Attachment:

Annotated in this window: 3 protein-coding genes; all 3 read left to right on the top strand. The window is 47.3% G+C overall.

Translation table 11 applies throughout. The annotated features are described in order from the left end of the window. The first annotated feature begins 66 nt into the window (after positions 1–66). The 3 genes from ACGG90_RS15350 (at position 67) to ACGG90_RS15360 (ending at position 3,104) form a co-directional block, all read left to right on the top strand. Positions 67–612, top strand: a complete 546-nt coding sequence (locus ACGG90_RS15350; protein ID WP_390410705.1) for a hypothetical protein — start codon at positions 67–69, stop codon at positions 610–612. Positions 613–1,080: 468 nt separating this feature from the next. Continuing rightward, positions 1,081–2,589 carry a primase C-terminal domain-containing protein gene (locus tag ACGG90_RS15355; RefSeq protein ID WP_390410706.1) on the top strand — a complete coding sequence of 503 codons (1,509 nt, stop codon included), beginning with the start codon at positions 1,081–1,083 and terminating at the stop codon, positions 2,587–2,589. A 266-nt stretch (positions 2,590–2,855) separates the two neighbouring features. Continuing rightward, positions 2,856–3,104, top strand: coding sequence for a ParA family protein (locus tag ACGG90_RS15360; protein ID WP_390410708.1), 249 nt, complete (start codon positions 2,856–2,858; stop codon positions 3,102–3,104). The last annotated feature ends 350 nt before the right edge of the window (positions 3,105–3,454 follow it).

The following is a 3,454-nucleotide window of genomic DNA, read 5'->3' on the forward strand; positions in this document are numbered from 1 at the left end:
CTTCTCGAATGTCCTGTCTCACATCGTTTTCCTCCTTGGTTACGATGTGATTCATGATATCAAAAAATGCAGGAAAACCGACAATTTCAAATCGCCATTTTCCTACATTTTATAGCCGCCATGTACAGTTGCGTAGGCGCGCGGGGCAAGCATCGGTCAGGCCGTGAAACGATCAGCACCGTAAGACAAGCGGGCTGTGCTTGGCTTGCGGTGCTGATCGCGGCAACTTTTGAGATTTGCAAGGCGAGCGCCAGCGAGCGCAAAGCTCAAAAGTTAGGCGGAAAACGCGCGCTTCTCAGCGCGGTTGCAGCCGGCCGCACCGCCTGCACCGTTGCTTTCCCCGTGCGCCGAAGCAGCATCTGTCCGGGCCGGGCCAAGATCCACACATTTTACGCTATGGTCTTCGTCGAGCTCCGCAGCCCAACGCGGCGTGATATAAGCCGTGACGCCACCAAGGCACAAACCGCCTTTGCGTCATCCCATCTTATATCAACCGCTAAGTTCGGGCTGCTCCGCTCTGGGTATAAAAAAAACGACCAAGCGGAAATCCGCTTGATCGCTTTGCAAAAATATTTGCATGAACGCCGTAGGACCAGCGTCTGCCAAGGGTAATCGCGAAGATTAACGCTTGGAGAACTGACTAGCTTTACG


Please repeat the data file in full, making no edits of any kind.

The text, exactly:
Annotated in this window: 3 protein-coding genes; all 3 read left to right on the top strand. The window is 47.3% G+C overall.

Translation table 11 applies throughout. The annotated features are described in order from the left end of the window. The first annotated feature begins 66 nt into the window (after positions 1–66). The 3 genes from ACGG90_RS15350 (at position 67) to ACGG90_RS15360 (ending at position 3,104) form a co-directional block, all read left to right on the top strand. Positions 67–612, top strand: a complete 546-nt coding sequence (locus ACGG90_RS15350; protein ID WP_390410705.1) for a hypothetical protein — start codon at positions 67–69, stop codon at positions 610–612. Positions 613–1,080: 468 nt separating this feature from the next. Continuing rightward, positions 1,081–2,589 carry a primase C-terminal domain-containing protein gene (locus tag ACGG90_RS15355; RefSeq protein ID WP_390410706.1) on the top strand — a complete coding sequence of 503 codons (1,509 nt, stop codon included), beginning with the start codon at positions 1,081–1,083 and terminating at the stop codon, positions 2,587–2,589. A 266-nt stretch (positions 2,590–2,855) separates the two neighbouring features. Continuing rightward, positions 2,856–3,104, top strand: coding sequence for a ParA family protein (locus tag ACGG90_RS15360; protein ID WP_390410708.1), 249 nt, complete (start codon positions 2,856–2,858; stop codon positions 3,102–3,104). The last annotated feature ends 350 nt before the right edge of the window (positions 3,105–3,454 follow it).

The following is a 3,454-nucleotide window of genomic DNA, read 5'->3' on the forward strand; positions in this document are numbered from 1 at the left end:
CTTCTCGAATGTCCTGTCTCACATCGTTTTCCTCCTTGGTTACGATGTGATTCATGATATCAAAAAATGCAGGAAAACCGACAATTTCAAATCGCCATTTTCCTACATTTTATAGCCGCCATGTACAGTTGCGTAGGCGCGCGGGGCAAGCATCGGTCAGGCCGTGAAACGATCAGCACCGTAAGACAAGCGGGCTGTGCTTGGCTTGCGGTGCTGATCGCGGCAACTTTTGAGATTTGCAAGGCGAGCGCCAGCGAGCGCAAAGCTCAAAAGTTAGGCGGAAAACGCGCGCTTCTCAGCGCGGTTGCAGCCGGCCGCACCGCCTGCACCGTTGCTTTCCCCGTGCGCCGAAGCAGCATCTGTCCGGGCCGGGCCAAGATCCACACATTTTACGCTATGGTCTTCGTCGAGCTCCGCAGCCCAACGCGGCGTGATATAAGCCGTGACGCCACCAAGGCACAAACCGCCTTTGCGTCATCCCATCTTATATCAACCGCTAAGTTCGGGCTGCTCCGCTCTGGGTATAAAAAAAACGACCAAGCGGAAATCCGCTTGATCGCTTTGCAAAAATATTTGCATGAACGCCGTAGGACCAGCGTCTGCCAAGGGTAATCGCGAAGATTAACGCTTGGAGAACTGACTAGCTTTACG